Piezo-phototronic Effect Improves LED Efficiency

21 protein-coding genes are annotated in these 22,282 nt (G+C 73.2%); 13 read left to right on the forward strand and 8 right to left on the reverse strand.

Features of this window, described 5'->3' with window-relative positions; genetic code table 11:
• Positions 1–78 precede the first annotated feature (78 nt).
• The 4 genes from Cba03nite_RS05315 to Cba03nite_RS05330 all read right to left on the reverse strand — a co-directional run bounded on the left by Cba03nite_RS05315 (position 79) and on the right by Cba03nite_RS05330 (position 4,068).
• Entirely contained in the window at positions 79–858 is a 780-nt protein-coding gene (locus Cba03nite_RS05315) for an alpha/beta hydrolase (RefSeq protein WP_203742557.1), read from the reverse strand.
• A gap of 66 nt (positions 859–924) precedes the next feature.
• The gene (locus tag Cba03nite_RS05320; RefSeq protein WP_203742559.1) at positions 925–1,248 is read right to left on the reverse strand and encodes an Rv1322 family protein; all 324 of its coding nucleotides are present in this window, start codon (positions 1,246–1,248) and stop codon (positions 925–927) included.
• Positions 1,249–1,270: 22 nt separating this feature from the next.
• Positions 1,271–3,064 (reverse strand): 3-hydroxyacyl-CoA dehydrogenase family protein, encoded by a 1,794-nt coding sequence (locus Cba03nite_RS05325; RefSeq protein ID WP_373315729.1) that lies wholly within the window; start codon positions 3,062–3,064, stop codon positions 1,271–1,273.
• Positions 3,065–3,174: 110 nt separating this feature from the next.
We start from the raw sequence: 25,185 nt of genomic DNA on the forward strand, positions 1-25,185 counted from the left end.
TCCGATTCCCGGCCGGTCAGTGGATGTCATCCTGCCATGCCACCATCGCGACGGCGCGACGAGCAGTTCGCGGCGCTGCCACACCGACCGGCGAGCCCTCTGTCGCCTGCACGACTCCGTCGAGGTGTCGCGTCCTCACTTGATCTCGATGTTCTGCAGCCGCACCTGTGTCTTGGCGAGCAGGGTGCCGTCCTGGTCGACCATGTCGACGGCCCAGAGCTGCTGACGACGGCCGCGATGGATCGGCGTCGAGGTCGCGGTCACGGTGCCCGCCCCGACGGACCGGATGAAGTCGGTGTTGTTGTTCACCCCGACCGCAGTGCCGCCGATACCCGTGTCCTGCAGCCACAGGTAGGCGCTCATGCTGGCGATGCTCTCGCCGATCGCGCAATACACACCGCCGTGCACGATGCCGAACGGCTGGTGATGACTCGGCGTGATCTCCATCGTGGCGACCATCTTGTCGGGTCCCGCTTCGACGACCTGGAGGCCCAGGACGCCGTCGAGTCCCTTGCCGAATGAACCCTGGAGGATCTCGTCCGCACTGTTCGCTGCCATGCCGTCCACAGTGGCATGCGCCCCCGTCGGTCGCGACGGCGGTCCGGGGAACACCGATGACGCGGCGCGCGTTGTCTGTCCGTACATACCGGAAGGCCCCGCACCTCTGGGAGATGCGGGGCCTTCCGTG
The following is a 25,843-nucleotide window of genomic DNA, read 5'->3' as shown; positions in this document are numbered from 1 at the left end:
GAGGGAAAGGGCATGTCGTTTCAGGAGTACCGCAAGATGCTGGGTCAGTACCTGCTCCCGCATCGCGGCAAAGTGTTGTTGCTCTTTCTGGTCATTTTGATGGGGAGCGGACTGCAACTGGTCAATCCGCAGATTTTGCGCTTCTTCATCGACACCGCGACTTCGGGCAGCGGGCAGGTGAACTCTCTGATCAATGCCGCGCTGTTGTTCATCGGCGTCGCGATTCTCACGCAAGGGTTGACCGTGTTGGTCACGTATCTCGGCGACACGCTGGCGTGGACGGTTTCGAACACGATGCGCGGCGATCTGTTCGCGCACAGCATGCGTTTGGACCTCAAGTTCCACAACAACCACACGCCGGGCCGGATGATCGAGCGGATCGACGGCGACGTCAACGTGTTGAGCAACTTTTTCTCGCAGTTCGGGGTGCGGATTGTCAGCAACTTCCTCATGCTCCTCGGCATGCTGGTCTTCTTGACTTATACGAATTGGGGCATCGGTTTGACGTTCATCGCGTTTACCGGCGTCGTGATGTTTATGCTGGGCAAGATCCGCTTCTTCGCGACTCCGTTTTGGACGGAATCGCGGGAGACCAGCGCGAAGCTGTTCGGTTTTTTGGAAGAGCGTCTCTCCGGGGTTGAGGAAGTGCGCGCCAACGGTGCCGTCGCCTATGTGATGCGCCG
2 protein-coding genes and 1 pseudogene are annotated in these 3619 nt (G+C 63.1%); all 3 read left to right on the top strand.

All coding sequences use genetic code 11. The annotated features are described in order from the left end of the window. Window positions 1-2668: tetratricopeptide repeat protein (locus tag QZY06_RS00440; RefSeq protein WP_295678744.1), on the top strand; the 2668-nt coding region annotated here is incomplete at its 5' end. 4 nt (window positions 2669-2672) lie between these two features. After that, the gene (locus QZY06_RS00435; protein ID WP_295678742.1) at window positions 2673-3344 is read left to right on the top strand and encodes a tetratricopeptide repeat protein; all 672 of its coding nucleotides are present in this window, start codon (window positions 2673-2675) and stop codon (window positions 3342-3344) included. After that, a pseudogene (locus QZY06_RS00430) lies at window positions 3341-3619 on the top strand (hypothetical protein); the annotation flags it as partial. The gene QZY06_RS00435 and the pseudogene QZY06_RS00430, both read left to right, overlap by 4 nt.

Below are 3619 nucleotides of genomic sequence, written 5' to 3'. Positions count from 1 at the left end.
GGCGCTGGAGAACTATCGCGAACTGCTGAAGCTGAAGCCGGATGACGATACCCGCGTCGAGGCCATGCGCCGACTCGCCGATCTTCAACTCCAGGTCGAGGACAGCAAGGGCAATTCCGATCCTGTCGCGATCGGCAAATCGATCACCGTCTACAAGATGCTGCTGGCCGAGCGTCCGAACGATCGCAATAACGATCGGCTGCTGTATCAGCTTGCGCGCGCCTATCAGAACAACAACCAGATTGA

Researchers at the Georgia Institute of Technology have added a piezoelectric material to an LED and found greatly improved performance by stressing the added material. Light emitting diodes work by causing the positive holes in the semiconductor to be filled with negative electrons. The interaction causes the release of photons at specific wavelengths. The piezoelectric material, zinc-oxide microwires specifically, acted as the source of the electrons, the “n” part of a p-n junction, while gallium nitride was the “p” part. The strain on the microwires caused a charge to build up on their edge, which aided in the transport of the electrons and holes at the p-n junction. The result was increased emission intensity by a factor of 17 and improved injection current by a factor of four. All together the energy conversion was increased by a factor of 4.25. The LEDs in the experiment produced light in the ultra-violet range, but the researchers believe visible light can be produced by other LEDs to benefit from this piezo-phototronic effect.